Wine Regulations, Also Known As Acronymphomania

Chapter Fifteen, Part Two.
Flying Saucer Over Vineyard 2Laws regulating wine end when your blood alcohol level drops below 0.08%, but they start in the vineyard, even before grapes turn into alcohol. Inspired by European appellation wine laws, American wine grape-growing regions fall within demarcated geographic boundaries established by the Alcohol and Tobacco Tax and Trade Bureau (TTB). Before the creation of American Viticultural Area’s (AVA) wine regions were simply designated by county or state. Surprisingly the first AVA, established in 1980, was not in Napa Valley. It was in the Mecca of fine wine production, Augusta, Missouri.

Compared to European controls, AVA guidelines are relatively simple and unrestrictive. There are no requirements regarding grape varieties, vineyard practices, yields, alcohol levels, or winemaking methods. For an American wine to list an AVA on the label, 85% of the wine must come from that region and the wine must be fully finished (except for cellaring and blending) in the state where the AVA is located.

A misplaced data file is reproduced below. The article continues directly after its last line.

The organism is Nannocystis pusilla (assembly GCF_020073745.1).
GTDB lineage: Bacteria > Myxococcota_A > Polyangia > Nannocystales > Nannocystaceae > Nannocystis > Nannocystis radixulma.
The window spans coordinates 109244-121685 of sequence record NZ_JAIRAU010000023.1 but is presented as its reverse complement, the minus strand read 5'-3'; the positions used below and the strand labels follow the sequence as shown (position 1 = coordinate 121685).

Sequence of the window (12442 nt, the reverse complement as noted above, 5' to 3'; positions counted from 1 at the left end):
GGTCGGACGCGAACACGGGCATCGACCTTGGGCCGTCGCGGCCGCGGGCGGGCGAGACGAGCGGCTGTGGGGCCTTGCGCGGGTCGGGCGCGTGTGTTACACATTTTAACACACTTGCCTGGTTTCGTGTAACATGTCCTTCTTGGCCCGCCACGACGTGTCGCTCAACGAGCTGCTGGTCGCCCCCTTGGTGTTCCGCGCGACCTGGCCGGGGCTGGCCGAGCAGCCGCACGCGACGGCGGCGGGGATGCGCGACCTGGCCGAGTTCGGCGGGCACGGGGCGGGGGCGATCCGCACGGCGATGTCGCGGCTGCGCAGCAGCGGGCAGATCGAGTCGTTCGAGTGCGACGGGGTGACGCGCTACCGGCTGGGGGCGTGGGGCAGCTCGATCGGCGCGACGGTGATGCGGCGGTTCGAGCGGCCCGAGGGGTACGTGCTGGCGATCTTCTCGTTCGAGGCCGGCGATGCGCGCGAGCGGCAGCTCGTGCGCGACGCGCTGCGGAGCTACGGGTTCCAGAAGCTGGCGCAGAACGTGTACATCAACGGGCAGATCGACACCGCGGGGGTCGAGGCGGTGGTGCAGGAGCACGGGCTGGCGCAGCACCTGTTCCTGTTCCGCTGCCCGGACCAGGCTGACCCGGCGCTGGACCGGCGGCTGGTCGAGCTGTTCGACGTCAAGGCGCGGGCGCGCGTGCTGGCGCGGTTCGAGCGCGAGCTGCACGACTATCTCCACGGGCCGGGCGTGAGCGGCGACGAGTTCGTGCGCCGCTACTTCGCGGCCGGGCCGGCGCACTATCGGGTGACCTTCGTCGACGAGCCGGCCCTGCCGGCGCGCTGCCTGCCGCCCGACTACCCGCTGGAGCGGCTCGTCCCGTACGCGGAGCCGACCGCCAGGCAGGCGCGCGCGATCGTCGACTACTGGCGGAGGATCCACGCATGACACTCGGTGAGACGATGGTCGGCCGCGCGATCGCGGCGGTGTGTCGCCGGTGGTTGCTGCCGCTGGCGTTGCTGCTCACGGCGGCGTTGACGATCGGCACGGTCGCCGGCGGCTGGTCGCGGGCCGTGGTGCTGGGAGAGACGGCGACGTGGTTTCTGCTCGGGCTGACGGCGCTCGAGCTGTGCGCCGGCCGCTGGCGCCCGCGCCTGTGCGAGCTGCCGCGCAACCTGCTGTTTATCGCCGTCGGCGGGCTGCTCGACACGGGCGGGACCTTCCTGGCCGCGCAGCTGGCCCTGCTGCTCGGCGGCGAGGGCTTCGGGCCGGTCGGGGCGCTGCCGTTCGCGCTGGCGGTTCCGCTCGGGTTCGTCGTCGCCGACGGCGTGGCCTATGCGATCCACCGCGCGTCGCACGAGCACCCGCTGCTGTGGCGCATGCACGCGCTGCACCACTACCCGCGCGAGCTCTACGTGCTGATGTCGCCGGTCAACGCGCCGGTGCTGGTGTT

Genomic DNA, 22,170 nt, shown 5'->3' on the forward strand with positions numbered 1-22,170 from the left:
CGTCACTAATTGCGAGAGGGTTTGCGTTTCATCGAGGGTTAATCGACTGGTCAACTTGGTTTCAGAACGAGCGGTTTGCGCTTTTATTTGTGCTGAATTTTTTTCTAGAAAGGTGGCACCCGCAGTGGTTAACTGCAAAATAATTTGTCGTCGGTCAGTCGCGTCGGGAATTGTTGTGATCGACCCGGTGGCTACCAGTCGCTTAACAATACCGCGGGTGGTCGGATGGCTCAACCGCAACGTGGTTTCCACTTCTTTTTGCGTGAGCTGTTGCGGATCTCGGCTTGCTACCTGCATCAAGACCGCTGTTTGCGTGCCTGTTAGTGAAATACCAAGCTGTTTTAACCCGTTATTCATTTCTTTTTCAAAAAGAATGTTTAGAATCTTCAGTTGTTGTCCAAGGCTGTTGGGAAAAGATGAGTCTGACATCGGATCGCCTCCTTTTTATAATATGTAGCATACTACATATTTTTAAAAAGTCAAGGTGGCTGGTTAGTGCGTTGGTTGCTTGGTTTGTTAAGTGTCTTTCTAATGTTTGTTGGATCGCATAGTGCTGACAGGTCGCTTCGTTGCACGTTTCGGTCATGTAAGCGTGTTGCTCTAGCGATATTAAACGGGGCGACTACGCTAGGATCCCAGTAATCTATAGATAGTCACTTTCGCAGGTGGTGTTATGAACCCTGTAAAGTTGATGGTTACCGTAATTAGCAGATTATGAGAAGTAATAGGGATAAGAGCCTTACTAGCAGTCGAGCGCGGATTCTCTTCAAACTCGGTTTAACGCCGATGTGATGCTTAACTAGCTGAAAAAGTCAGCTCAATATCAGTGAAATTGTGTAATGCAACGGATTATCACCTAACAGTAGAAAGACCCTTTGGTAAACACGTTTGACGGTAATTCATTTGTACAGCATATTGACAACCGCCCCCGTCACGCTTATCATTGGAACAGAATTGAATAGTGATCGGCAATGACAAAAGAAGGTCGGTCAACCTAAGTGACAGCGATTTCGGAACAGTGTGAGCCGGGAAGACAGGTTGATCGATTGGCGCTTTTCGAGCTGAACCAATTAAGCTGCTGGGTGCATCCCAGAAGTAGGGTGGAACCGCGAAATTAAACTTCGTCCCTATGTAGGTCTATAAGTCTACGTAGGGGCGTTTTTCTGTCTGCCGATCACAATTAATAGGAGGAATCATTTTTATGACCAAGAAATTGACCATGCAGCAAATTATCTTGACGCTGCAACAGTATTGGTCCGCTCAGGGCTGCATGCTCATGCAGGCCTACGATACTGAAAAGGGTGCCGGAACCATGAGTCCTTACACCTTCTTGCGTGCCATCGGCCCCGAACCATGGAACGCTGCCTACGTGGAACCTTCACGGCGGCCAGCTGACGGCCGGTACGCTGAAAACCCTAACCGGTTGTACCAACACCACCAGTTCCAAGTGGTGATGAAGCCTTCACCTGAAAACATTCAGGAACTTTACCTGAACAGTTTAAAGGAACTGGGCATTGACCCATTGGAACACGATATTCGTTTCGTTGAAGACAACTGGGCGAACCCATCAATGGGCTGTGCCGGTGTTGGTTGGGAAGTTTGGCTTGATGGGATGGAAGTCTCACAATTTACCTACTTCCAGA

Although the French are generally acknowledged for creating the appellation wine laws that eventually became the basis for regulations all across Europe, the vineyards of Franken, Germany were painstakingly ranked according to the quality of wines they produced as early as 1644. That’s right. While the Thirty Year War raged and pestilence ravaged the population, Germany still had its priorities straight.

The first defined and protected wine region was established in Chianti, Italy in 1716, and fourteen years later Tokaj-Hegyalja, Hungary created a wine classification system, where sunshine, soil, and the ability of a vineyard to develop Botrytis cinerea (the noble rot that concentrates the grape sugars) meant a vineyard would be categorized as first, second or third class, much like its citizens.

Predating all of this of course are references to wine regions found in the Bible, where the divine wines of Carmel (lit. God’s vineyard) were often included in the Wine Spectator’s Top 100 Wines of the Old Testament.